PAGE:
Anti-bulldozing protests in Al-Naqab suppressed, mass arrests conducted
Protests against Israeli annexation attempts in Al-Naqab continue despite habitual brutal IOF practices.
Protests in Al-Naqab were renewed on the evening of Wednesday after Israeli bulldozers started destroying infrastructure earlier today. Israeli machines bulldozed lands belonging to Al-Atrash family, near the village of Sa'wah in Al-Naqab.
The destruction took place under the massive protection of Israeli occupation forces. The atmosphere was tense as attacks and prolonged campaigns of arrests swept the region: 46 people were arrested in two days.
Protesters set tires on fire and attempted to block major road intersections on the outskirts of Tel Al-Sabaa, Shaqib Al-Salam, and Rahat, demanding the release of the detainees and the cessation of bulldozing operations targeting Al-Naqab area, east Tel Al-Sabaa.
In response, Israeli police fired sound bombs at the protesting youths in a violent attempt to disperse them by force. Israeli forces were stationed in large numbers in front of the police station in Tel Al-Sabaa.
"Israel" prevents residents from entering their lands
This morning, Israeli security forces prevented residents from entering the lands facing destruction. Israeli bulldozers razed the land of the inhabitants for the third consecutive day.
In an attempt to obstruct these actions, Palestinian protesters took to the streets to voice their rejection, while Israeli police fired stun grenades and carried out mass arrests to suppress the protests.
Israeli attacks resulted in multiple injuries: a boy, driving his bike, was hit by an Israeli police officer vehicle. Two people were injured during the mass arrest process and were taken to "Soroka" Medical Center while facing detention.
Juma Al-Zabarqa, a politician and former Knesset member, said that "the police deal with protesters with hostility and barbarism, provoke and assault young people, and use all means to suppress peaceful demonstrators. They use horses and dogs in arrest operations, as well as tractors, cars that spray sewage, tear gas canisters, and rubber bullets to disperse the demonstrators."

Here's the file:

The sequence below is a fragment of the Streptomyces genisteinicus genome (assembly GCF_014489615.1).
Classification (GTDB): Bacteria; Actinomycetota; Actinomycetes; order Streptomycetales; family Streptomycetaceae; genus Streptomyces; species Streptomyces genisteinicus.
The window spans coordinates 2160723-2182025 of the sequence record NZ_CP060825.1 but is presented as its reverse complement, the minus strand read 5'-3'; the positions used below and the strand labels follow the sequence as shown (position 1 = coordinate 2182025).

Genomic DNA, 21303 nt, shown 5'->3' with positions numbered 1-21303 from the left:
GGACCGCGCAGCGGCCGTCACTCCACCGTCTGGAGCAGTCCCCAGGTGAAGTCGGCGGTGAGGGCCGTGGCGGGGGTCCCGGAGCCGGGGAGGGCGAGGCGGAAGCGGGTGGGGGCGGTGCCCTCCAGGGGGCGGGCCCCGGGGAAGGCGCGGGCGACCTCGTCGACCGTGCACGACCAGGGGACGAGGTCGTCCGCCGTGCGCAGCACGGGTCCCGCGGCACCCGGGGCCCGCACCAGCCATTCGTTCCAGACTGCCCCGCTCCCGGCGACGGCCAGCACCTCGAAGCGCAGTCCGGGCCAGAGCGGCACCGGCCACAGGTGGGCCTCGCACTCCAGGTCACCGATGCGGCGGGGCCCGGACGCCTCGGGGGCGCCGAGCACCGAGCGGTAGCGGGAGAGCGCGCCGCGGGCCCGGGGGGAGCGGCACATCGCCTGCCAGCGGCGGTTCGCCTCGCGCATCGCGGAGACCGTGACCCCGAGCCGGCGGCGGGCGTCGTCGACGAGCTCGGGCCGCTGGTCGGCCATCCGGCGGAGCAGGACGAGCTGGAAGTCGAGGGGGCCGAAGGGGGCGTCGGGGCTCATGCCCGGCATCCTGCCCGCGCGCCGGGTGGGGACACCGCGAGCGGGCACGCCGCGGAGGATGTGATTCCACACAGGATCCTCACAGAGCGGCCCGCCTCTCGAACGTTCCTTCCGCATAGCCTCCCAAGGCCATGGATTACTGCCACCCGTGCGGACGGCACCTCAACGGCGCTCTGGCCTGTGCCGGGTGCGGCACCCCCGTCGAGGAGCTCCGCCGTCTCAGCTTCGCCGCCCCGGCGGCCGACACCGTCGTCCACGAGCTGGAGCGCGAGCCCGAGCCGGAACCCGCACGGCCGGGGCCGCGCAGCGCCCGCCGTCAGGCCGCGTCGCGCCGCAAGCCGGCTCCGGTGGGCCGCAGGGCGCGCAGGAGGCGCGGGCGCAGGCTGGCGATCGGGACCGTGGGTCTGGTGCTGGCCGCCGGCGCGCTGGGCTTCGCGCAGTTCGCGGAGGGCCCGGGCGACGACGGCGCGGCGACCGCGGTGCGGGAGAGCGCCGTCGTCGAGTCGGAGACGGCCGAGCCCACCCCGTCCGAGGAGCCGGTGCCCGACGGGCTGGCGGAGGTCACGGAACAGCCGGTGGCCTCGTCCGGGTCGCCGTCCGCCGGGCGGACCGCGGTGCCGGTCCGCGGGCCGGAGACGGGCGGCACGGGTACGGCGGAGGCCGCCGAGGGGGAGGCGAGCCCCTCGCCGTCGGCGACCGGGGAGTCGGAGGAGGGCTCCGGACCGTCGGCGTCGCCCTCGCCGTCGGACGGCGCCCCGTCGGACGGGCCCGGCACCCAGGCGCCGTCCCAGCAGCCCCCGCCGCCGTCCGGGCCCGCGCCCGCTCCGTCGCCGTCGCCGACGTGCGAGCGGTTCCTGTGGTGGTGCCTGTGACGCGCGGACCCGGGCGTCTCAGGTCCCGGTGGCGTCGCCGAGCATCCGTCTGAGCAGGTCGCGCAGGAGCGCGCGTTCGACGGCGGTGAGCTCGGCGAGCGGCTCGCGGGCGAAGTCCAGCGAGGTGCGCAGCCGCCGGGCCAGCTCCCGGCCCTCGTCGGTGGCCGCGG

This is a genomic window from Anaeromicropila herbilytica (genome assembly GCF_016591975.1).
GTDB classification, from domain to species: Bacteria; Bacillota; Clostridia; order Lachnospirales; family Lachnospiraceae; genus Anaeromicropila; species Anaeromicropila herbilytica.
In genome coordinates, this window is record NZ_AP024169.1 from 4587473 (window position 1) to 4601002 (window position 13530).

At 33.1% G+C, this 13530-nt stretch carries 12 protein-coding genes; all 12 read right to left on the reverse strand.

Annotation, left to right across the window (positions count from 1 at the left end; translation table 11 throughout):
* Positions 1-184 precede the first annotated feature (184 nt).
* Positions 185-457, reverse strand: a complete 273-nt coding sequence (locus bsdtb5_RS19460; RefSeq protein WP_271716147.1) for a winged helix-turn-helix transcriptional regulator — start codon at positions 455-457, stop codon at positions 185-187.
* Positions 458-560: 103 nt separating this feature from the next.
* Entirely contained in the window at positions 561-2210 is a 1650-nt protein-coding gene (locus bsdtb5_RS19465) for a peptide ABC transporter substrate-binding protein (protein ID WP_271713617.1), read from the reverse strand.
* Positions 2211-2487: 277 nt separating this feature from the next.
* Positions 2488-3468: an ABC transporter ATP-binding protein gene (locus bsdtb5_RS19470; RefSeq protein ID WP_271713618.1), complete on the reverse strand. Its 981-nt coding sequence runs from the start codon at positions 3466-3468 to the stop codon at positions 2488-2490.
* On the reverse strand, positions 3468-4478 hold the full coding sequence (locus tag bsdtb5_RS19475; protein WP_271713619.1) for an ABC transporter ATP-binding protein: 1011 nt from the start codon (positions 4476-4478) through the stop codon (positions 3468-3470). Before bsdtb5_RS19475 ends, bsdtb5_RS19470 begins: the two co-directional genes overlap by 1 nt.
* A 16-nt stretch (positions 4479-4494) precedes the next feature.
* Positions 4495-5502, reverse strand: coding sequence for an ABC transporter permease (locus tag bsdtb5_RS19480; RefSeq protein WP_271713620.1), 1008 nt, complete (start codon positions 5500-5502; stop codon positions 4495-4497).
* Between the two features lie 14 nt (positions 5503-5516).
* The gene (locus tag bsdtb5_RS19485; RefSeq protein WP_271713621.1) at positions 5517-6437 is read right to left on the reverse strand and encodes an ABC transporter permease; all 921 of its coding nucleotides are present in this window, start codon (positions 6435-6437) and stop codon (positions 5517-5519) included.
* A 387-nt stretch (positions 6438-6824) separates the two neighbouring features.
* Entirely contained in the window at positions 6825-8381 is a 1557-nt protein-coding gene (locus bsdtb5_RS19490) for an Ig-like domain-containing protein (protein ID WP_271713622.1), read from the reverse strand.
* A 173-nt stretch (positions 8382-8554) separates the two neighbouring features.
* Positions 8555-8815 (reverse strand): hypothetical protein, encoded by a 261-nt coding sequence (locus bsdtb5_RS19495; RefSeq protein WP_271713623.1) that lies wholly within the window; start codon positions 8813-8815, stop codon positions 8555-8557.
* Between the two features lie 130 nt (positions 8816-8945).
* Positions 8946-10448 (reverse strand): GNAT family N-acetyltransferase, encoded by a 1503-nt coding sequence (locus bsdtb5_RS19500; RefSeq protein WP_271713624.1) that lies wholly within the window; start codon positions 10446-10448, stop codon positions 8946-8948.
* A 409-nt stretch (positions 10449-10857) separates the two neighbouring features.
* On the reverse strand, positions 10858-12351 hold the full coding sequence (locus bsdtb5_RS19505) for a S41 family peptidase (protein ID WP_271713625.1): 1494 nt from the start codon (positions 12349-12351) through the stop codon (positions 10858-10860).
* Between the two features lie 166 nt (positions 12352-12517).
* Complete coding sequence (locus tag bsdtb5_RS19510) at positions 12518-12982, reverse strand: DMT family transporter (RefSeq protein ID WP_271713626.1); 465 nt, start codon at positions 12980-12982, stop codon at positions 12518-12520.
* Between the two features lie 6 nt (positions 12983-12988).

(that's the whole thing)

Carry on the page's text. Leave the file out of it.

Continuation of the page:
Al-Zabarqa called for wide participation in the protests that are scheduled tomorrow, Thursday, at 3:00 Al-Quds time at the Sa'wah - Al-Atrash junction. The politician called on all leaders and political activists, particularly in Al-Naqab, to head to Al-Atrash and provide support to the legitimate struggle.
Experts and activists give an explanation on ClubHouse
In parallel, an expert in Israeli affairs Alif Sabbagh told Al Mayadeen ClubHouse that the first thing the occupation wants to achieve is to gather the residents of Al-Naqab in the smallest area of land away from their homes, as the occupation seeks to turn Al-Naqab into military bases to serve Israeli and US projects in the Middle East.
Furthermore, journalist Sabreen Al-Asam told Al Mayadeen ClubHouse that the situation is a build-up and not a product of the moment, noting that Al-Naqab constitutes half of historical Palestine and that its people are defending it with the simplest available means.
She added, "We are forced to carry the identity imposed on us by the occupation authorities in order to avoid our deportation from our land," pointing out that "we carried the identity that we do not want so that we can survive and defend our land."
Sabbagh explained that Al-Naqab in southern Palestine represents an important strategic location for the US administration and the Israeli occupation authorities, storing water resources estimated at 11 billion cubic meters.
On his part, Nasser Abu Nassar told Al Mayadeen ClubHouse, "What we see in Al-Naqab is the completion of the project to cleanse the land of its original inhabitants."
According to Abu Nassar, "Israel" pushes the narrative that Bedouins in Al-Naqab are “nomads” with no authentic relationship between them and the land and that the occupation authorities are trying to “civilize them".